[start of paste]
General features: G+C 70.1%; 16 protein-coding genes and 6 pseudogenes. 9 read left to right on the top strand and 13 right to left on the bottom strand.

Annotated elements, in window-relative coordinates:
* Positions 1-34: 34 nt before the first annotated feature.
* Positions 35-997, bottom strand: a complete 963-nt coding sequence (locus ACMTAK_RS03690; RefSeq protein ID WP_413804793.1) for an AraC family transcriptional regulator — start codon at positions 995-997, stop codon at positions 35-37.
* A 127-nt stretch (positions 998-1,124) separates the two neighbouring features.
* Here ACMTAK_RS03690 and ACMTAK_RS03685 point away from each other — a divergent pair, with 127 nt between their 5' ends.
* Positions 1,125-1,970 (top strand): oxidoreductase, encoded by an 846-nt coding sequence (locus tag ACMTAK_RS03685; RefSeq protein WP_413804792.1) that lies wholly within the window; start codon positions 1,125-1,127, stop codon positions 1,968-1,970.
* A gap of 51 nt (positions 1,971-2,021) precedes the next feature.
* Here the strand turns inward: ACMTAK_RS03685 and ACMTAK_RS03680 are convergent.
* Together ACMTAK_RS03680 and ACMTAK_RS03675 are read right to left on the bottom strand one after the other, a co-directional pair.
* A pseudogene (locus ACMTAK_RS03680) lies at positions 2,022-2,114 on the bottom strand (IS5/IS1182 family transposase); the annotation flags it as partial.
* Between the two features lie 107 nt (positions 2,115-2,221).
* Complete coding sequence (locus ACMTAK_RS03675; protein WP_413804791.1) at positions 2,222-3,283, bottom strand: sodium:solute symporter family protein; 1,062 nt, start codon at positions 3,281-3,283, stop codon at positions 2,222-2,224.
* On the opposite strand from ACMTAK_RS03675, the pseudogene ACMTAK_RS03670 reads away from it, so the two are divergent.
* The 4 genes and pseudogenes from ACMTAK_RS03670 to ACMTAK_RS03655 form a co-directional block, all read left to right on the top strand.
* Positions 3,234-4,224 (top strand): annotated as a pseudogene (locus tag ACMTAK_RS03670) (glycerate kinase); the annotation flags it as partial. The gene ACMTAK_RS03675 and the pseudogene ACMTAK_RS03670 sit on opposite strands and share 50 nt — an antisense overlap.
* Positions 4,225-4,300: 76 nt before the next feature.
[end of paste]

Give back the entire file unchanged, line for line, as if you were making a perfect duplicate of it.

General features: G+C 70.1%; 16 protein-coding genes and 6 pseudogenes. 9 read left to right on the top strand and 13 right to left on the bottom strand.

Annotated elements, in window-relative coordinates:
* Positions 1-34: 34 nt before the first annotated feature.
* Positions 35-997, bottom strand: a complete 963-nt coding sequence (locus ACMTAK_RS03690; RefSeq protein ID WP_413804793.1) for an AraC family transcriptional regulator — start codon at positions 995-997, stop codon at positions 35-37.
* A 127-nt stretch (positions 998-1,124) separates the two neighbouring features.
* Here ACMTAK_RS03690 and ACMTAK_RS03685 point away from each other — a divergent pair, with 127 nt between their 5' ends.
* Positions 1,125-1,970 (top strand): oxidoreductase, encoded by an 846-nt coding sequence (locus tag ACMTAK_RS03685; RefSeq protein WP_413804792.1) that lies wholly within the window; start codon positions 1,125-1,127, stop codon positions 1,968-1,970.
* A gap of 51 nt (positions 1,971-2,021) precedes the next feature.
* Here the strand turns inward: ACMTAK_RS03685 and ACMTAK_RS03680 are convergent.
* Together ACMTAK_RS03680 and ACMTAK_RS03675 are read right to left on the bottom strand one after the other, a co-directional pair.
* A pseudogene (locus ACMTAK_RS03680) lies at positions 2,022-2,114 on the bottom strand (IS5/IS1182 family transposase); the annotation flags it as partial.
* Between the two features lie 107 nt (positions 2,115-2,221).
* Complete coding sequence (locus ACMTAK_RS03675; protein WP_413804791.1) at positions 2,222-3,283, bottom strand: sodium:solute symporter family protein; 1,062 nt, start codon at positions 3,281-3,283, stop codon at positions 2,222-2,224.
* On the opposite strand from ACMTAK_RS03675, the pseudogene ACMTAK_RS03670 reads away from it, so the two are divergent.
* The 4 genes and pseudogenes from ACMTAK_RS03670 to ACMTAK_RS03655 form a co-directional block, all read left to right on the top strand.
* Positions 3,234-4,224 (top strand): annotated as a pseudogene (locus tag ACMTAK_RS03670) (glycerate kinase); the annotation flags it as partial. The gene ACMTAK_RS03675 and the pseudogene ACMTAK_RS03670 sit on opposite strands and share 50 nt — an antisense overlap.
* Positions 4,225-4,300: 76 nt before the next feature.